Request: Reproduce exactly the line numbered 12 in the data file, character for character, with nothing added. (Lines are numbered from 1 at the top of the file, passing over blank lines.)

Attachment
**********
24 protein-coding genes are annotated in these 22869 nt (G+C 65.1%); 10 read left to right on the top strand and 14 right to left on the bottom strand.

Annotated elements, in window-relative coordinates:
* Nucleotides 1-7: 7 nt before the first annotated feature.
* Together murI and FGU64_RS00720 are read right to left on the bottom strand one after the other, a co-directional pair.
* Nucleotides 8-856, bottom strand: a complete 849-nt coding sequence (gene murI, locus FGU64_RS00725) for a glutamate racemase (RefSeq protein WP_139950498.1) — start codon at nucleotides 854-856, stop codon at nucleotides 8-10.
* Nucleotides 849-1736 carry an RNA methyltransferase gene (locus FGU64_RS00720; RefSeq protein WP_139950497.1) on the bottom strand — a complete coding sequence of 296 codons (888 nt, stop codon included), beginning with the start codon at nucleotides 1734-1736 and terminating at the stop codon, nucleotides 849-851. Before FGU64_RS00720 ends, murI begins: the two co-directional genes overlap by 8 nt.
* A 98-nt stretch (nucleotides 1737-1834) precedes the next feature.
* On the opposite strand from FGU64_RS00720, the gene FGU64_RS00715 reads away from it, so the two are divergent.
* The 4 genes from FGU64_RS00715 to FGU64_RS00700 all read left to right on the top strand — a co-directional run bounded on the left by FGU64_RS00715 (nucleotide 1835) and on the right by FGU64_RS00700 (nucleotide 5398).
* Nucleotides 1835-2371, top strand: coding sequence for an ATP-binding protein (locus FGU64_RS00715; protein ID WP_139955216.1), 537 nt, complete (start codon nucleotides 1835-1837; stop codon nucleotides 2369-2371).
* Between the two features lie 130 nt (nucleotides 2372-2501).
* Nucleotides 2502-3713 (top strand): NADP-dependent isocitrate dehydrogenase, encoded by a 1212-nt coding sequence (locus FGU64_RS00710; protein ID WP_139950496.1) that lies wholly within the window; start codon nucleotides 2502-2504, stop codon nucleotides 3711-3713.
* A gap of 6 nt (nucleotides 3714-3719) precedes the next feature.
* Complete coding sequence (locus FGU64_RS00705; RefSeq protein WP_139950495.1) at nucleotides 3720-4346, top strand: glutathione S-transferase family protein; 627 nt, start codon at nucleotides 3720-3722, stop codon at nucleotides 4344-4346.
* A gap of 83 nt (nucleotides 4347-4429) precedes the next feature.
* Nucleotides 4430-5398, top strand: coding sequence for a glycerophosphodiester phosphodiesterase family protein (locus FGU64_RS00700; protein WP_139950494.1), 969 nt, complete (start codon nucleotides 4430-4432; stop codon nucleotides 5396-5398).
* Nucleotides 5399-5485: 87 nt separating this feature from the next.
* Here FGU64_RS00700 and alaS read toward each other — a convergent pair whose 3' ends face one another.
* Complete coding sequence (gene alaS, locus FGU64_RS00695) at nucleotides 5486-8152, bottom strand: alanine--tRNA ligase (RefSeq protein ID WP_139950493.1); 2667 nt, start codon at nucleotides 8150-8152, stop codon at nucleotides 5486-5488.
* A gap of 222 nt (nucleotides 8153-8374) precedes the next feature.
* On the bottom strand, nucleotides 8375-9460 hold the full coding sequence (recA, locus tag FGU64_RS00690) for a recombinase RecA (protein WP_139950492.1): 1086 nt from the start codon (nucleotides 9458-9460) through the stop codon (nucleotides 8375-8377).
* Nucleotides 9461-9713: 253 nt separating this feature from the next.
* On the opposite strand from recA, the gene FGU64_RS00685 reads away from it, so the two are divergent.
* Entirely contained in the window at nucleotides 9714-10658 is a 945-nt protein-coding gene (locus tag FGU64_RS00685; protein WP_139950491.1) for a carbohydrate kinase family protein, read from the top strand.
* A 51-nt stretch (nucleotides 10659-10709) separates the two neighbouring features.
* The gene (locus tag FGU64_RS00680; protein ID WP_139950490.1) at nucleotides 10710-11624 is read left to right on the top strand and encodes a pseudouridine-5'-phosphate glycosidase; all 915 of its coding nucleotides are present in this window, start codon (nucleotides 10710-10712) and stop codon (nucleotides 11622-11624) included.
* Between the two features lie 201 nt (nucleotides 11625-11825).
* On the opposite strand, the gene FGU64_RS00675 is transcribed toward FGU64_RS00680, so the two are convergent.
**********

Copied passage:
* Nucleotides 2502-3713 (top strand): NADP-dependent isocitrate dehydrogenase, encoded by a 1212-nt coding sequence (locus FGU64_RS00710; protein ID WP_139950496.1) that lies wholly within the window; start codon nucleotides 2502-2504, stop codon nucleotides 3711-3713.